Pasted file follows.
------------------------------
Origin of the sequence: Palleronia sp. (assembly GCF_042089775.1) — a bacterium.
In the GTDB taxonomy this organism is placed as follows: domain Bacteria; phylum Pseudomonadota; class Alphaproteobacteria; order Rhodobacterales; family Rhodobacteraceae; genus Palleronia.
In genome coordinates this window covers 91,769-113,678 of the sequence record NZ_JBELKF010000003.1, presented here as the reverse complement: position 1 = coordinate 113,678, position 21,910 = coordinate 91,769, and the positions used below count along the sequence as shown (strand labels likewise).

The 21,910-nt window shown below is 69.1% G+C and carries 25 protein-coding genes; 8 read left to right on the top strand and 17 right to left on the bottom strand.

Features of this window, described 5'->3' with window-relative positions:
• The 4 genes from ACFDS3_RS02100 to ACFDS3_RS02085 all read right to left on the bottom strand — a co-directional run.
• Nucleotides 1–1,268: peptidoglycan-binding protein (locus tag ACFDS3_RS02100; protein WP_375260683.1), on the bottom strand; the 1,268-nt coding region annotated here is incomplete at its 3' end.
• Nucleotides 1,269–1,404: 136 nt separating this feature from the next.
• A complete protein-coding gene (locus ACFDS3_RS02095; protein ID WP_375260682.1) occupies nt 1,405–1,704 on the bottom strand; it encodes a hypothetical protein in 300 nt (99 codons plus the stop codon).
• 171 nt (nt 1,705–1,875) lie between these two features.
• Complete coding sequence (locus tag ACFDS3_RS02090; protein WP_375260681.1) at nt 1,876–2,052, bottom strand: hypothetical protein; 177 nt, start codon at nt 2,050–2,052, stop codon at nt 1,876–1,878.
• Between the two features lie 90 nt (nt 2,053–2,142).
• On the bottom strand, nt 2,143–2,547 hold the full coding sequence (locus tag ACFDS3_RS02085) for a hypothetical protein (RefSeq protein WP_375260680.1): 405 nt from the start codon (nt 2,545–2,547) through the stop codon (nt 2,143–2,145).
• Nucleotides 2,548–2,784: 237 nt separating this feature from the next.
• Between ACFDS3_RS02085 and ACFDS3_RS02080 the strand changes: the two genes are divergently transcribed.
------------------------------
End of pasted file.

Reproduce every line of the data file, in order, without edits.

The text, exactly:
Origin of the sequence: Palleronia sp. (assembly GCF_042089775.1) — a bacterium.
In the GTDB taxonomy this organism is placed as follows: domain Bacteria; phylum Pseudomonadota; class Alphaproteobacteria; order Rhodobacterales; family Rhodobacteraceae; genus Palleronia.
In genome coordinates this window covers 91,769-113,678 of the sequence record NZ_JBELKF010000003.1, presented here as the reverse complement: position 1 = coordinate 113,678, position 21,910 = coordinate 91,769, and the positions used below count along the sequence as shown (strand labels likewise).

The 21,910-nt window shown below is 69.1% G+C and carries 25 protein-coding genes; 8 read left to right on the top strand and 17 right to left on the bottom strand.

Features of this window, described 5'->3' with window-relative positions:
• The 4 genes from ACFDS3_RS02100 to ACFDS3_RS02085 all read right to left on the bottom strand — a co-directional run.
• Nucleotides 1–1,268: peptidoglycan-binding protein (locus tag ACFDS3_RS02100; protein WP_375260683.1), on the bottom strand; the 1,268-nt coding region annotated here is incomplete at its 3' end.
• Nucleotides 1,269–1,404: 136 nt separating this feature from the next.
• A complete protein-coding gene (locus ACFDS3_RS02095; protein ID WP_375260682.1) occupies nt 1,405–1,704 on the bottom strand; it encodes a hypothetical protein in 300 nt (99 codons plus the stop codon).
• 171 nt (nt 1,705–1,875) lie between these two features.
• Complete coding sequence (locus tag ACFDS3_RS02090; protein WP_375260681.1) at nt 1,876–2,052, bottom strand: hypothetical protein; 177 nt, start codon at nt 2,050–2,052, stop codon at nt 1,876–1,878.
• Between the two features lie 90 nt (nt 2,053–2,142).
• On the bottom strand, nt 2,143–2,547 hold the full coding sequence (locus tag ACFDS3_RS02085) for a hypothetical protein (RefSeq protein WP_375260680.1): 405 nt from the start codon (nt 2,545–2,547) through the stop codon (nt 2,143–2,145).
• Nucleotides 2,548–2,784: 237 nt separating this feature from the next.
• Between ACFDS3_RS02085 and ACFDS3_RS02080 the strand changes: the two genes are divergently transcribed.